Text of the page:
Steve is a pracademic (half practioner, half academic) working on the intersections of public engagement, socio-technical transition and energy systems futures. His work in Alberta with the Energy Futures Lab helps process designers create more effective engagements and researchers better understand impacts of the processes themselves. 

John Robinson and Terre Satterfield
UBC Public Scholars Award
Research Description

The Energy Futures Lab (EFL) is designed to answer the question “How can Alberta’s leadership position in today’s energy system serve as a platform for the transition to the energy system that the future requires of us?” This is a suitably lofty goal for such an important issue but raises the question of how to measure the contribution of the EFL to such a transition and what signs are evident that this transition is occurring. Are social innovation lab processes such as the EFL resulting in structural changes or changes in decisions by policy makers as their designers hoped? Are they really contributing to shifts in regulatory frameworks or within organizations? In an attempt to answer these questions, I will develop an evaluation framework for the societal effects of participatory processes and apply that framework to this particular case.

What does being a Public Scholar mean to you?

I very much see myself as a bridge between academia and the world outside. There is so much overlap in goals but communication across silos, languages and worldviews is limited. My role as a public scholar is to bridge this divide, translate across boundaries and ensure that lay knowledge is integrated and respected in the academy and also to ensure that academic knowledge can be consumed by those outside academia.

How do you envision connecting your PhD work with broader career possibilities?

I hope to continue my trajectory as a pracademic by having a connection with UBC and continuing my consulting work. I believe that this integration of university and private sector work gives me the chance to operationalize theory and to ensure I am constantly in touch with the latest advances in the field.

How does your research engage with the larger community and social partners?

Governments, foundations and private sector partners are investing more and more resources on engaging the public in policy decisions. I believe this is the right thing to do, that we need more than just elites and experts to deal with the challenges our society faces. However, the question remains - are these resources being invested wisely? Who is being included and excluded from the process? Are there best practices that can be shared? Learning from, and sharing with, the larger community and partners doing this work is a core part of my research.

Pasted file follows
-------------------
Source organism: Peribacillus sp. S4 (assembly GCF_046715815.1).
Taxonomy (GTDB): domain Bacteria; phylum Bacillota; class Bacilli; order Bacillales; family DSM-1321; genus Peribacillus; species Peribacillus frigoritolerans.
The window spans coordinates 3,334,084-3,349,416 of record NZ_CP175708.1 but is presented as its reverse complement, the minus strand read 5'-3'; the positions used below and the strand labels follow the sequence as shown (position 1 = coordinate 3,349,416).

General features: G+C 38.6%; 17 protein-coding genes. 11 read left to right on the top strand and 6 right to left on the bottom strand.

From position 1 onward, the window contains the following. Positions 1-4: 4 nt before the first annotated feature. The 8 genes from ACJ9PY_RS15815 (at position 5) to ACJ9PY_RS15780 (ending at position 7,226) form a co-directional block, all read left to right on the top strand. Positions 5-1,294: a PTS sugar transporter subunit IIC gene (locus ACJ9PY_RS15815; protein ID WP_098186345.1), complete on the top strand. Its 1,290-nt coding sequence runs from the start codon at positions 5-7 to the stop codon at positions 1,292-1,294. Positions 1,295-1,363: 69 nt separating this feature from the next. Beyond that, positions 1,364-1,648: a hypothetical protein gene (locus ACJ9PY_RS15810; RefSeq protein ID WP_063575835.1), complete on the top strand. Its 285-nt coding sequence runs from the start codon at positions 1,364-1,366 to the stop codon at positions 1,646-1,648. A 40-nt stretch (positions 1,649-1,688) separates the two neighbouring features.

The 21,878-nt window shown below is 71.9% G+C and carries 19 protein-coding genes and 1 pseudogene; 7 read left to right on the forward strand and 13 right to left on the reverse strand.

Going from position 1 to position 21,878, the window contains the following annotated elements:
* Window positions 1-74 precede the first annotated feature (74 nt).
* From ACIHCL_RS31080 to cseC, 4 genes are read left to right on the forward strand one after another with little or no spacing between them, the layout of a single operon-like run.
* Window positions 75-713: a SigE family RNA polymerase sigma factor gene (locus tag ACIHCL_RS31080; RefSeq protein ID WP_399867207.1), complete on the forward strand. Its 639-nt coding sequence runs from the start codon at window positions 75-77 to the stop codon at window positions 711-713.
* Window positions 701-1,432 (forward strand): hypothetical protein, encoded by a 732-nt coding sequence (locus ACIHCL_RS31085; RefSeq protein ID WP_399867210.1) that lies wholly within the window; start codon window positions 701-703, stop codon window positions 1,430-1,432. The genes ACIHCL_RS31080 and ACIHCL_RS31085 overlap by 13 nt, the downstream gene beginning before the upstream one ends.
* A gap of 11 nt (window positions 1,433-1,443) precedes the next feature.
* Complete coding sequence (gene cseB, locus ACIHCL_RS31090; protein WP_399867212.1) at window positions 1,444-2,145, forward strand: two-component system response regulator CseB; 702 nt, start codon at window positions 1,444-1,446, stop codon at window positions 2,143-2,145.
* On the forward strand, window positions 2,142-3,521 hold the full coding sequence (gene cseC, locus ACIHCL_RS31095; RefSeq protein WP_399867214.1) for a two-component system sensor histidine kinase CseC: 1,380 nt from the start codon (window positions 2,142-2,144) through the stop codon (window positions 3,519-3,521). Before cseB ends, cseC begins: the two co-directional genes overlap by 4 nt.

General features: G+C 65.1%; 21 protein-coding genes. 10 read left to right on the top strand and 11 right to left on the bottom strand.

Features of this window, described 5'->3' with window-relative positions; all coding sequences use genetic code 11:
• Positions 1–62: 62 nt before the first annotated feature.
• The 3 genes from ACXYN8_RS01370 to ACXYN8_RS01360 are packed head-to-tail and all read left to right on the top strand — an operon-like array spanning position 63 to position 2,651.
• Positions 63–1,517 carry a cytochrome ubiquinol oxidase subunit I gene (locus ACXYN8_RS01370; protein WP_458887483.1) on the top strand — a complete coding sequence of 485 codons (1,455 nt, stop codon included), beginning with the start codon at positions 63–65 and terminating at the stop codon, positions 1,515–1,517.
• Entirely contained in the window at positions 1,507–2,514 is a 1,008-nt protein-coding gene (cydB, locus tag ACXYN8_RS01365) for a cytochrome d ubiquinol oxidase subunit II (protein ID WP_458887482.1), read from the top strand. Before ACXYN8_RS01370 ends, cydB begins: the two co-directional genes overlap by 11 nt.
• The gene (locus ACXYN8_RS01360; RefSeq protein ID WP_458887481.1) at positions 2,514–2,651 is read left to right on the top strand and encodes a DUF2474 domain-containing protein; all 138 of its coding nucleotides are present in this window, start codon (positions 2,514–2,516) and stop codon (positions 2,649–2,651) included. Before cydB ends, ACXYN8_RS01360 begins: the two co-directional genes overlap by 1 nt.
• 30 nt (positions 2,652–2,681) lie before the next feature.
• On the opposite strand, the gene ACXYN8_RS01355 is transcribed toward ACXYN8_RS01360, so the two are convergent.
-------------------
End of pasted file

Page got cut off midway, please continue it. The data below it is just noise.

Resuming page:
How do you hope your work can make a contribution to the “public good”?

Participatory processes such as the EFL may enable us to move past Canada’s polarized conversation on energy by engaging broad spectrum of stakeholders and explicitly working at multiple levels. However, practitioners and policy makers need to understand the efficacy of social innovation lab processes – does the initial splash lead to long-term ripples? My research will provide this practical value while also making a contribution to theorizing participatory processes. In addition, my research will contribute to the ongoing and pressing debate on energy transition in Canada – what is the role of publics in determining development pathways? What is the relationship of participatory processes to policy change and energy transition? My research, and the EFL itself, will shed light on these questions.

Why did you decide to pursue a graduate degree?

I wanted to spend more time thinking deeply about how systems change happens. I have been involved with such efforts working in Corporate Social Responsibility, as an activist and as a consultant - designing and facilitating public events. I became more and more curious as to what impact my work was having on the systems I was trying to change and found surprisingly little work that could answer my question - hence the PhD!

Why did you choose to come to British Columbia and study at UBC?

I have been based in Vancouver for over 20 years so the chance to study here was very appealing. UBC has a strong reputation for sustainability and I was thrilled to work with my supervisor John Robinson. Finally, my department (RMES) is very interdisciplinary which fits the way I look at scholarship and my research goals.


Learning from, and sharing with, the larger community and partners doing this work is a core part of my research".